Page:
The Russian Ministry of Natural Resources held hearings in Vyborg in April and round tables in May to weigh all opinions on the project’s effect on the environment. Participants in the round table, namely representatives of Russia’s safety standards enforcement body, Rostekhnadzor, and similar authorities, noted that the reports submitted were of a high quality and were based on in-depth research and consultations.  

    Since April 2006, Nord Stream representatives have participated in 15 meetings within the Espoo framework which brought together countries in the Baltic region. There have also been 20 public hearings, numerous public discussions and public seminars. As a result, the consortium has carried out additional surveys to update the pipeline route. In particular, a decision was made in favor of the “S-route” to the south from the Danish island of Bornholm.

   The consortium plans to obtain national construction licenses for the gas pipeline in five countries by the end of 2009 so that construction can start on time in April 2010.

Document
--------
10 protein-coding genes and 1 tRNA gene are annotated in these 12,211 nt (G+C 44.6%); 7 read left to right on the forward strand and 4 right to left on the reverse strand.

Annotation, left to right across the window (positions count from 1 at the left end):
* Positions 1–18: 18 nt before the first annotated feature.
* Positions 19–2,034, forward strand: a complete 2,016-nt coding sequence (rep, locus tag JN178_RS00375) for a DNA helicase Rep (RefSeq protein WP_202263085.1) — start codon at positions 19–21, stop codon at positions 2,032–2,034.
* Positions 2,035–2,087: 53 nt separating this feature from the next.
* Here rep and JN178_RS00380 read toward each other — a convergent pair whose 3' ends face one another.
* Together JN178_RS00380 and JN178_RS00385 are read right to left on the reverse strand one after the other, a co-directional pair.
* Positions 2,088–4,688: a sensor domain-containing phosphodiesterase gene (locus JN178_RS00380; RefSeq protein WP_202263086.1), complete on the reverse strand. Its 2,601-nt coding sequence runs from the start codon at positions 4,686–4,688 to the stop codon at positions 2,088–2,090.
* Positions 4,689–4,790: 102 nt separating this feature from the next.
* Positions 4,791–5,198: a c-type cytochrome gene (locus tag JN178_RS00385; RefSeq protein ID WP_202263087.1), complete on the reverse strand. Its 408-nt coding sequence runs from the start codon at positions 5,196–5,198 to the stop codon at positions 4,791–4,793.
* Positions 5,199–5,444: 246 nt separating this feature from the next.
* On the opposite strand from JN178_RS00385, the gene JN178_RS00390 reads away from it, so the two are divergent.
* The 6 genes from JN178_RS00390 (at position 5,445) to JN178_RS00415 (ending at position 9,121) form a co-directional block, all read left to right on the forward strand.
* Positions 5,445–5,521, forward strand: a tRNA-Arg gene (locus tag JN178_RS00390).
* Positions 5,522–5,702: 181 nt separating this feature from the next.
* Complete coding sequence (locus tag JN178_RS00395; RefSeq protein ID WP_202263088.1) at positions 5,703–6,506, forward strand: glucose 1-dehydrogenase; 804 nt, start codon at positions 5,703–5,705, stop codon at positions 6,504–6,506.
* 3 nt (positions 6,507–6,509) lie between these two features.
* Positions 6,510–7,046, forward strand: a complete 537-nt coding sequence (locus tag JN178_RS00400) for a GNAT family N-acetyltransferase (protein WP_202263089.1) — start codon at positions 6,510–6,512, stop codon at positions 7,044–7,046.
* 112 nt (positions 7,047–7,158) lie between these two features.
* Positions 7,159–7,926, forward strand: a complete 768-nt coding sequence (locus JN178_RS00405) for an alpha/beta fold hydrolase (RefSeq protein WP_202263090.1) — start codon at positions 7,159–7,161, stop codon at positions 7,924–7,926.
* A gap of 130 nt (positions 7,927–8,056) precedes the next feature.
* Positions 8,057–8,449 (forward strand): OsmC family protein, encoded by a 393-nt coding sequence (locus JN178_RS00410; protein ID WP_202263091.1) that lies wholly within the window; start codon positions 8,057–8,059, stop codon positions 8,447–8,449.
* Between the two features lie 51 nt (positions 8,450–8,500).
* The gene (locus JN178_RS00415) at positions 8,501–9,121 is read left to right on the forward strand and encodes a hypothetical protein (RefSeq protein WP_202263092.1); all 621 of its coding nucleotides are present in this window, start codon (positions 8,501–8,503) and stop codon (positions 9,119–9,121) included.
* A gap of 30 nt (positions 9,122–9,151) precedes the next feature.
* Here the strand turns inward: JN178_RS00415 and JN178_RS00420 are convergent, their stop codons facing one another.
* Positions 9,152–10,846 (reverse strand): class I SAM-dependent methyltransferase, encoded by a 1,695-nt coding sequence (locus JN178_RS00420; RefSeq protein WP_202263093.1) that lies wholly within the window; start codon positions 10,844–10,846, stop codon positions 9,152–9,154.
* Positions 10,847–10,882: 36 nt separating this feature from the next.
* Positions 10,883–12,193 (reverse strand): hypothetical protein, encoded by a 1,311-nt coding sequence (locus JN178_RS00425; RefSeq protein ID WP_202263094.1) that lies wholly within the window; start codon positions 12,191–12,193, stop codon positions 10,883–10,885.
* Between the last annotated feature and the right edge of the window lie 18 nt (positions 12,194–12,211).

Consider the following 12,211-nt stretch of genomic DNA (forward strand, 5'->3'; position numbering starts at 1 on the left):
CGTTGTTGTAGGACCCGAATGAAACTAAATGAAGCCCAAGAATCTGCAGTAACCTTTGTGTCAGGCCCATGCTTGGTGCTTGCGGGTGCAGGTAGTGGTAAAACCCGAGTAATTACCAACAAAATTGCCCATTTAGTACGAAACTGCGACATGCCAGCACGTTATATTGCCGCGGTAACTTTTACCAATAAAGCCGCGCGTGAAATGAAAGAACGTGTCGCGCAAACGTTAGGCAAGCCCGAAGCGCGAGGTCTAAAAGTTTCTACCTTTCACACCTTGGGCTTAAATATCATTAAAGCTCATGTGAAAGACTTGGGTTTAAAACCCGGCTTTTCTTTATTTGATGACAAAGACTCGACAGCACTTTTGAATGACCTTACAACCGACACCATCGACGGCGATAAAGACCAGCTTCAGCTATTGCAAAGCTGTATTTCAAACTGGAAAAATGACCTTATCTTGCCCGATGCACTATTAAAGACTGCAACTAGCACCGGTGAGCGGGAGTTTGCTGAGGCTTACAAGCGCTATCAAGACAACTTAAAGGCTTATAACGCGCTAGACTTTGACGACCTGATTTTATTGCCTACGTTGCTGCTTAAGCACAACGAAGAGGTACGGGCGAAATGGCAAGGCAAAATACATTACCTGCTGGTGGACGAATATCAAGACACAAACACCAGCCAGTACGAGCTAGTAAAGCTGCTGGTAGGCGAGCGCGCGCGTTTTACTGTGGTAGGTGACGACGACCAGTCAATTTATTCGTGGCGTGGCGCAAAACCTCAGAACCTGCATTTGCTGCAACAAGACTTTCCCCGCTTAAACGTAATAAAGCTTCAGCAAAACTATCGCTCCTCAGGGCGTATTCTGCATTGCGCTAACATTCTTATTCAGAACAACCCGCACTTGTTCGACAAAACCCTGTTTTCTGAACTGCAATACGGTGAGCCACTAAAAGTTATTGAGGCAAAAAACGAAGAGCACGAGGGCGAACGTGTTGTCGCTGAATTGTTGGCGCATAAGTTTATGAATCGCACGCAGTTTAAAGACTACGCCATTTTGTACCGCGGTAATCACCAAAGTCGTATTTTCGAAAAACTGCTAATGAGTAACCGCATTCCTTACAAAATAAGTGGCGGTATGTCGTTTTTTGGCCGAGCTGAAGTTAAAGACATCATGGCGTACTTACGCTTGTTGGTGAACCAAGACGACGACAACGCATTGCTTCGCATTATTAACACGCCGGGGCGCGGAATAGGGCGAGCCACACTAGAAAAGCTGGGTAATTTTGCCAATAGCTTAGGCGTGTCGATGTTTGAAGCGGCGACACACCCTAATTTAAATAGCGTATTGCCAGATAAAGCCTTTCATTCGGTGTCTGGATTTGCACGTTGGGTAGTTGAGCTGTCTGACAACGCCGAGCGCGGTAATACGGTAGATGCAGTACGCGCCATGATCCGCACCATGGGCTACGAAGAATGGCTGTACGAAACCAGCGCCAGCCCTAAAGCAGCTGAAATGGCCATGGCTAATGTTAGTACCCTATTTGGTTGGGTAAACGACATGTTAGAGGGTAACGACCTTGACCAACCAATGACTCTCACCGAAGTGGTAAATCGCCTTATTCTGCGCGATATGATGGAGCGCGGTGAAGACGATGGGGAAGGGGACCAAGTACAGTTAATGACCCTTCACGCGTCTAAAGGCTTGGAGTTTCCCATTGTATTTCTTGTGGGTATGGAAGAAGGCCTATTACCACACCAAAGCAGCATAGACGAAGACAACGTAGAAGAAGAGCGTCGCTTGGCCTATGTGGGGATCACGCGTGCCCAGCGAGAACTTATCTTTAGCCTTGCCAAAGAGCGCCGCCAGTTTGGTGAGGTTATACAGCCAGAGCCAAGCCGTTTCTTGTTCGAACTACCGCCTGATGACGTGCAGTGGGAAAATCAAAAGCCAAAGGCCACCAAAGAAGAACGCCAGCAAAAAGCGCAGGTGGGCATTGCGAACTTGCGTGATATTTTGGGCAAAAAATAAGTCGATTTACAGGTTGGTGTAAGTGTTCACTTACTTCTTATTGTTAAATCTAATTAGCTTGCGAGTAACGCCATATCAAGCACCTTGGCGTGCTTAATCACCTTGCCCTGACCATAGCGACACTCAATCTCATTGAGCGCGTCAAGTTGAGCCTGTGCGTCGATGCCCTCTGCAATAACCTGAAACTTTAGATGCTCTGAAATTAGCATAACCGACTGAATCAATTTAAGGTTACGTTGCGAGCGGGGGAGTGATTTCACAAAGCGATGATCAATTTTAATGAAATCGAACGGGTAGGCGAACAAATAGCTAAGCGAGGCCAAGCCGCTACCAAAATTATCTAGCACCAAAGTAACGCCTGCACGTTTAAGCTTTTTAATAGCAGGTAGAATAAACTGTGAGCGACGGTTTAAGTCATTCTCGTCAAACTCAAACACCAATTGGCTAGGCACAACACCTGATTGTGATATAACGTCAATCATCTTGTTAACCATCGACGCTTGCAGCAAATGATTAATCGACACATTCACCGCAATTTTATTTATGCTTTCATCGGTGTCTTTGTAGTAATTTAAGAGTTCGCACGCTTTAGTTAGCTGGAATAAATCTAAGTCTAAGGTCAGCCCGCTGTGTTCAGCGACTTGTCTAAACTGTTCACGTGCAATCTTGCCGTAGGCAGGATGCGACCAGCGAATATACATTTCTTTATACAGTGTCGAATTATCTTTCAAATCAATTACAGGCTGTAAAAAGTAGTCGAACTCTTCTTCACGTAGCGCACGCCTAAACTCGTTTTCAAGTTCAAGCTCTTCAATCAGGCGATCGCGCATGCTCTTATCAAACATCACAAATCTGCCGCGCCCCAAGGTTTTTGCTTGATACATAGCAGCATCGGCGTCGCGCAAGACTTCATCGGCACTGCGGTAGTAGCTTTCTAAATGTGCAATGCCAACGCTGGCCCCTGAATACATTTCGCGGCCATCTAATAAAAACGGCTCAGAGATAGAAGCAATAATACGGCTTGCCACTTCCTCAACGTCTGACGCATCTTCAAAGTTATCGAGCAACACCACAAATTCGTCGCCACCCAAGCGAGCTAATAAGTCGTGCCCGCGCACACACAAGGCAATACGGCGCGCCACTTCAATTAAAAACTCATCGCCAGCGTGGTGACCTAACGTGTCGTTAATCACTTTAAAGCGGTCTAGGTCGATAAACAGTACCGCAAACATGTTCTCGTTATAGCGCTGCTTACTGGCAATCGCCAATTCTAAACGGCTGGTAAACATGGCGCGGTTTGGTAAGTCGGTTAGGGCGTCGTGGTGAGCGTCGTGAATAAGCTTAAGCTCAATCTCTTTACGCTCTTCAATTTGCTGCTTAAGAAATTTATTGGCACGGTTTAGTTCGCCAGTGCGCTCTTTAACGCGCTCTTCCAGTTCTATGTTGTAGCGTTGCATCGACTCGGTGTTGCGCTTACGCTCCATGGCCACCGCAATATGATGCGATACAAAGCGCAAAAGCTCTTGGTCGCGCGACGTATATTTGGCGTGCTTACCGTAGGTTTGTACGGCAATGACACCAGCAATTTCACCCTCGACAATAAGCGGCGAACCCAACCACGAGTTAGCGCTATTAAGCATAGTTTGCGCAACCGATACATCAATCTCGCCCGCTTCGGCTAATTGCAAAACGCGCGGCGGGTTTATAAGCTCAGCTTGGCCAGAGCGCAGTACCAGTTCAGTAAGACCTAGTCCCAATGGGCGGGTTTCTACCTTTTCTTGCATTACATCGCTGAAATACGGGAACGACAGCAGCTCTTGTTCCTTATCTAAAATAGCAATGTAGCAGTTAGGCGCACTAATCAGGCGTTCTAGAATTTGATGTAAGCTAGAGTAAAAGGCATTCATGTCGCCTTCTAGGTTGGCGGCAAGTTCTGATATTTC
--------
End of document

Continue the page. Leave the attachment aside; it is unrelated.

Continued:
“The Nord Stream Consortium has spent more than 100 million euros for environmental surveys and budgeting to ensure safety and environmental friendliness of both the technical design and the gas pipeline route,” says Dirk von Ameln, Permitting Director of Nord Stream.
We also keep up an intensive dialogue with the concerned state bodies of the Baltic region to learn and consider all issues that require attention. The final stage of public consultations is the next milestone of the Nord Stream project implementation. This is more proof that we move forward in step with the schedule, and gas supplies from Russia to Europe via the new pipeline will begin in 2011.”

   The design of the gas pipeline route across the Baltic Sea avoids WWII ammunition burial sites. According to data quoted by Niel Strobek, director of Rambol, the Norwegian consultancy that is coordinating preparation of a transboundary environmental report for the Nord Stream project, 20 objects identified as military ordinance have been found on the seabed in the Russian zone, 30 in the Finnish zone, one in the Swedish zone, and three in the Danish zone.